Ventura in deposition: Sniper's bar-fight claim affected him emotionally

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Former Navy SEAL and Minnesota Gov. Jesse Ventura says a late SEAL sniper's claim that he punched Ventura in a bar has curbed his ability to find work and left him fretting that people think he is a traitor, the Pioneer Press reports.

Ventura comments at length in the 332-page transcript of a deposition in his lawsuit against the late Chris Kyle, the newspaper reports. Kyle in his book "American Sniper: The Autobiography of the Most Lethal Sniper in U.S. Military History," says that he punched Ventura in a California bar in 2006. (Kyle in the book says he threw the punch at a man identified as "Scruff Face," but Kyle later acknowledged it was Ventura.)

Kyle had claimed that Ventura had been badmouthing the SEALs prior to the punch, but Ventura adamantly denies that, and he flatly denies the punch ever happened. Ventura sued Kyle for defamation.

Among the tidbits the Pioneer Press digs out of the transcript of the eight-hour deposition:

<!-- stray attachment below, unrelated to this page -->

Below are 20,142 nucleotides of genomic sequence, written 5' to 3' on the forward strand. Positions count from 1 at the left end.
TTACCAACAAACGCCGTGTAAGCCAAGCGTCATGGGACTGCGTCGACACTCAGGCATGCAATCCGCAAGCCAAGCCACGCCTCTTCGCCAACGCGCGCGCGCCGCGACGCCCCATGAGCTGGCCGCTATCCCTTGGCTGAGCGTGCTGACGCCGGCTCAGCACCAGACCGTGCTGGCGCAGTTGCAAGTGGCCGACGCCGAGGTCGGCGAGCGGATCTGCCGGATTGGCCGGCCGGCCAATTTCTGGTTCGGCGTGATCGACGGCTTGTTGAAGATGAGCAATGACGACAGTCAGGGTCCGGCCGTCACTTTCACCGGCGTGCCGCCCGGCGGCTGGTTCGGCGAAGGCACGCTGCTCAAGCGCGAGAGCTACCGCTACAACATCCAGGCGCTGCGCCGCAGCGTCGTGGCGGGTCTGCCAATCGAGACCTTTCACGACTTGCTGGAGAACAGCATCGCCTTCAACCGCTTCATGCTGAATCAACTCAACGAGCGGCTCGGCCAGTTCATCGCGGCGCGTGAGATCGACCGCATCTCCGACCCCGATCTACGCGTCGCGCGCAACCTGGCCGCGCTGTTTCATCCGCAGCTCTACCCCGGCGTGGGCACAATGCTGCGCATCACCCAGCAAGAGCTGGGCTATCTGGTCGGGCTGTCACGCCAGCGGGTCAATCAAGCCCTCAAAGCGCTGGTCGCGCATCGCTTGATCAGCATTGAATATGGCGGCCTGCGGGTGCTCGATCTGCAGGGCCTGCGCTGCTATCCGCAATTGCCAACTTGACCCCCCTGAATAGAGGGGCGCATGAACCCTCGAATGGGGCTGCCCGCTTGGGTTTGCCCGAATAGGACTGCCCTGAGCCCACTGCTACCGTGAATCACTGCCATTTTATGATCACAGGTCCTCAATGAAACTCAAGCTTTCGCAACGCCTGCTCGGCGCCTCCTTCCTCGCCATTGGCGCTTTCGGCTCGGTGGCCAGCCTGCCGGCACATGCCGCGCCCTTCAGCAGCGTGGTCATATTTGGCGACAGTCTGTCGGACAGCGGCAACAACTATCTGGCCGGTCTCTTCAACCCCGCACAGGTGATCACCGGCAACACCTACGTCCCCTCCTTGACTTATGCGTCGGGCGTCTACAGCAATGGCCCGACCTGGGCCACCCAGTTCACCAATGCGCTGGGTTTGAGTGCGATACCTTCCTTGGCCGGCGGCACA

- Ventura hasn't actually read Kyle's book. "I don't like to read fiction," he says.

- The book since its release has forced Ventura to look for work. "I never had to really go out seeking anything until very recently," he says in the deposition. "Usually, it came to me. But within the last year, they ain't been coming."

- The former Minnesota governor says Kyle's claims has left him constantly wondering if people have read the book and now believe Ventura is a traitor. "It's affected me emotionally; it's affected me how – how I feel now how I'll be perceived by the rest of the military, how I could be perceived by them, that I'm some sort of traitor to the [special forces] Teams."

Ventura had originally sued Kyle, who was shot and killed at a gun range in Texas in February.

A judge last month ruled that Ventura's case could continue against Kyle's widow, Tara.

Kyle's widow has asked that the case be moved from Minnesota to Texas, where she lives with her two children.

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